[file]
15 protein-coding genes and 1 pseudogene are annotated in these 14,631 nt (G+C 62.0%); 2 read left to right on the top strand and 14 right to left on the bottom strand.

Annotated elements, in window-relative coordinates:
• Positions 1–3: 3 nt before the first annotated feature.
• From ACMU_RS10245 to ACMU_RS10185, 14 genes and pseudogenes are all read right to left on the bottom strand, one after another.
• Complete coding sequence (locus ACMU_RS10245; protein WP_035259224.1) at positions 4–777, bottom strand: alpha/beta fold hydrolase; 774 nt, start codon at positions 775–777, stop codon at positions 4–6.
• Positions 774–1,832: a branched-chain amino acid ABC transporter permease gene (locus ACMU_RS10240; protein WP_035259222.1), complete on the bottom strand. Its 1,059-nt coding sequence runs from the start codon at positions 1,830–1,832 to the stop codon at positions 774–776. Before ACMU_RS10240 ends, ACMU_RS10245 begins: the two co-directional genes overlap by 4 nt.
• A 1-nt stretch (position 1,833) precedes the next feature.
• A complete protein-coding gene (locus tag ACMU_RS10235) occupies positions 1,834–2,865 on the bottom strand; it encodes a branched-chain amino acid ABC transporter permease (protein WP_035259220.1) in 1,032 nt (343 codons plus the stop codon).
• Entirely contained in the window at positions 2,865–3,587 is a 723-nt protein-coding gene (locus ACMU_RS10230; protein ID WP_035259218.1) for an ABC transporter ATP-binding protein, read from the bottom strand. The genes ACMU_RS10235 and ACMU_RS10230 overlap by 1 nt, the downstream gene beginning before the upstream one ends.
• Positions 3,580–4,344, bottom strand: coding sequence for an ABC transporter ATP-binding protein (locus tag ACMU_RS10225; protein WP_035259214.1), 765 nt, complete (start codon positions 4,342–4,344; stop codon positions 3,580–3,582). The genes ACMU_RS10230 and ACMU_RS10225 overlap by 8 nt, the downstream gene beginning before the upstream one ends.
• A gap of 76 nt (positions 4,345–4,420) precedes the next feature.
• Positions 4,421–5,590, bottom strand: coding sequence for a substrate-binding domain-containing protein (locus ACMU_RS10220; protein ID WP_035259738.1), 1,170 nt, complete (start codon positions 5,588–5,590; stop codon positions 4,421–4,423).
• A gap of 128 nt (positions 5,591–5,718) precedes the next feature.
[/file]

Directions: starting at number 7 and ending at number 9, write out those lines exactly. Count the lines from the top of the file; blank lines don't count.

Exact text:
• A 1-nt stretch (position 1,833) precedes the next feature.
• A complete protein-coding gene (locus tag ACMU_RS10235) occupies positions 1,834–2,865 on the bottom strand; it encodes a branched-chain amino acid ABC transporter permease (protein WP_035259220.1) in 1,032 nt (343 codons plus the stop codon).
• Entirely contained in the window at positions 2,865–3,587 is a 723-nt protein-coding gene (locus ACMU_RS10230; protein ID WP_035259218.1) for an ABC transporter ATP-binding protein, read from the bottom strand. The genes ACMU_RS10235 and ACMU_RS10230 overlap by 1 nt, the downstream gene beginning before the upstream one ends.